If you follow Chris Granillo on social media you can see he posts a drawing or sketch almost every day.  He is extremely active in the art community hosting drawing nights, curating murals, and has shown his work in galleries in Northern, Southern California and in France.  He travels a lot and considers himself a gypsy.  Last year he spent some time in France, painting with the local street artists for 2 weeks.  One day I was checking my Instagram and happened to come across a picture of Solano Alley in Oakland on Nat Geo’s Instagram and saw Granillo’s work posted.  They had covered Solano Alley which is a project Granillo started with a team of people and his company called Project Elefont who he co-owns with friend Manny Fresh.  The alley was a rundown alley in a poverty stricken area of East Oakland where people threw trash and prostitutes and johns used to frequent, but since the project started a few years back the community has been more open to the street art and cleaning up of the neighborhood and it has become an outdoor art gallery that the community is proud of.  Granillo walked door to door and asked tenants if they could paint on their back walls and he says some were receptive to the idea and some were not, but they would paint on the walls of those that approved and would go back to those who had said no and they sometimes changed their mind.  If you type in “Nat Geo Solano Alley” on Google and go through the article, there is a picture of Chris Granillo in front of one of his murals that he did; such an accomplishment for an artist.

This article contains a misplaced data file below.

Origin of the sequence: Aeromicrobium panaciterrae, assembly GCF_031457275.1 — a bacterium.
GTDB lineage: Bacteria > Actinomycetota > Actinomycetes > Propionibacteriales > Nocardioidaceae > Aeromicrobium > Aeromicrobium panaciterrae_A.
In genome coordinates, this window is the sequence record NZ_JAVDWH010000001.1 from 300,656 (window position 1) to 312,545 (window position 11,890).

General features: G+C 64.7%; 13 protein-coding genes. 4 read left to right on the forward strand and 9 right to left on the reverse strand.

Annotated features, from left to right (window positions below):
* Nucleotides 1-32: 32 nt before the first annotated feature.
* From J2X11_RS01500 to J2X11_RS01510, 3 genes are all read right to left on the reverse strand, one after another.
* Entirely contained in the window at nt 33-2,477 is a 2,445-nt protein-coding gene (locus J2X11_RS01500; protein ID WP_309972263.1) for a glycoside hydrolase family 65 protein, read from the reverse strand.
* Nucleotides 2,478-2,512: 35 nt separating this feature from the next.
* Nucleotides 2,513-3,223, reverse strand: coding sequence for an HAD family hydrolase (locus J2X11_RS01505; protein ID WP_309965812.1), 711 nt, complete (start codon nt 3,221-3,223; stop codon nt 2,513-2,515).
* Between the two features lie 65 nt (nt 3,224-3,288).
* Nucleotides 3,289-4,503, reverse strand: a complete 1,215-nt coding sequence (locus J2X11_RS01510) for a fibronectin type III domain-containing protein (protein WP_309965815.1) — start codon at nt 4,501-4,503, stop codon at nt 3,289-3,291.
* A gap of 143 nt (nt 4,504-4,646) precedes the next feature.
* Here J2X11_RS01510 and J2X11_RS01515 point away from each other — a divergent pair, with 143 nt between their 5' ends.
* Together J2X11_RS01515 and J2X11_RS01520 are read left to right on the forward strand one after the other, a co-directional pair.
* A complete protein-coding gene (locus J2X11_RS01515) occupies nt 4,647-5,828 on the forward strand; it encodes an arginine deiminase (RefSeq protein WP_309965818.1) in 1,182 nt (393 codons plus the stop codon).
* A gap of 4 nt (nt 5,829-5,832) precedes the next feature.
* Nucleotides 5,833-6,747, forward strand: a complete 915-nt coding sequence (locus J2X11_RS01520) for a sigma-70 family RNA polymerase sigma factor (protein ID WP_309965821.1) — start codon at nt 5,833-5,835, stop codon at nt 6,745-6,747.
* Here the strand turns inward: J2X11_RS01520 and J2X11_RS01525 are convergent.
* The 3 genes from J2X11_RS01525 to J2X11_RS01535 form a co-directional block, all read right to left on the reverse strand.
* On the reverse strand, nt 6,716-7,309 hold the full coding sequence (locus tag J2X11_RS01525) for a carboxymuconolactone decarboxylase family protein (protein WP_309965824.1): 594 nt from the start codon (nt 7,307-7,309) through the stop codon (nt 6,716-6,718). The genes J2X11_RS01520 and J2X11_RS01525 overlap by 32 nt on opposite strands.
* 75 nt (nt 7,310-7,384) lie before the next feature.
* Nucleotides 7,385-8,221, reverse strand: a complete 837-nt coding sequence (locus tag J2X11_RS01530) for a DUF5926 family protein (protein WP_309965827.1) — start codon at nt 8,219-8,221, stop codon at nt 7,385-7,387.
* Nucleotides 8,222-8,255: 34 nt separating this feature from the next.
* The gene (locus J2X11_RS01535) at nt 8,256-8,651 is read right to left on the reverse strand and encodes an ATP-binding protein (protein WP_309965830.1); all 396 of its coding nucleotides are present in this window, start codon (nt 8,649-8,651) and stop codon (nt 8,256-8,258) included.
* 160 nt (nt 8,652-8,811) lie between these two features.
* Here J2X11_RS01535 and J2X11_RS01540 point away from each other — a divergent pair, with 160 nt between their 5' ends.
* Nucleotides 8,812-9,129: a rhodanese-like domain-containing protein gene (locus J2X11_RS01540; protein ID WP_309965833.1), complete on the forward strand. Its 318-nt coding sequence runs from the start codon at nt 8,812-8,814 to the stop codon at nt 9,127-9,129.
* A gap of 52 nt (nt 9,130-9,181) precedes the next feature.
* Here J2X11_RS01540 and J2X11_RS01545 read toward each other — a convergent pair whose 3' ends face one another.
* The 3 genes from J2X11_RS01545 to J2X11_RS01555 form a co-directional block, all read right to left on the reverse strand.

He tells me he’s starting to build a good career now, “I’m getting there, but I feel like financially I don’t have the amount of energy or funding to build a great art studio.  I come back to the desert a lot to come visit my mom, she’s getting older and I want to be around more and also to get involved with the community here.  The desert is growing so fast.”  His goal is to have an art studio here in the desert and up in the bay.

Granillo will be one of the local artists to paint in the new mural project put together by The Agnes Pelton Society in the Cathedral City cove.  They want artists that grew up there to bring the community together and show that the desert was and still is a community where artists congregate and find inspiration.  Granillo also has a show coming up July 2nd at the Tilde Oakland boutique and a couple of group shows at the Coachella Valley Art Scene in June and August.

I asked Granillo what he wanted people to know about him, “I’m very passionate about the desert, it’s my home.  There is a mysticism from being from here.  A lot of artists and musicians came out here to inspire them to create.  It adds a lot of inspiration towards my work too.  I want to be able to work in the desert and have an art studio here and in the Bay and to live in both locations.  I want to have a relationship with musicians and artists that are putting in work here. I did some work for Gisele Woo, she’s a very talented individual.  I want to work with people that are local and are putting in the effort.”

You can see more of Chris Granillos work at:

www.chrisgranillo.tumblr.com

instagram.com/chrisgranillo

www.facebook.com/chris granillo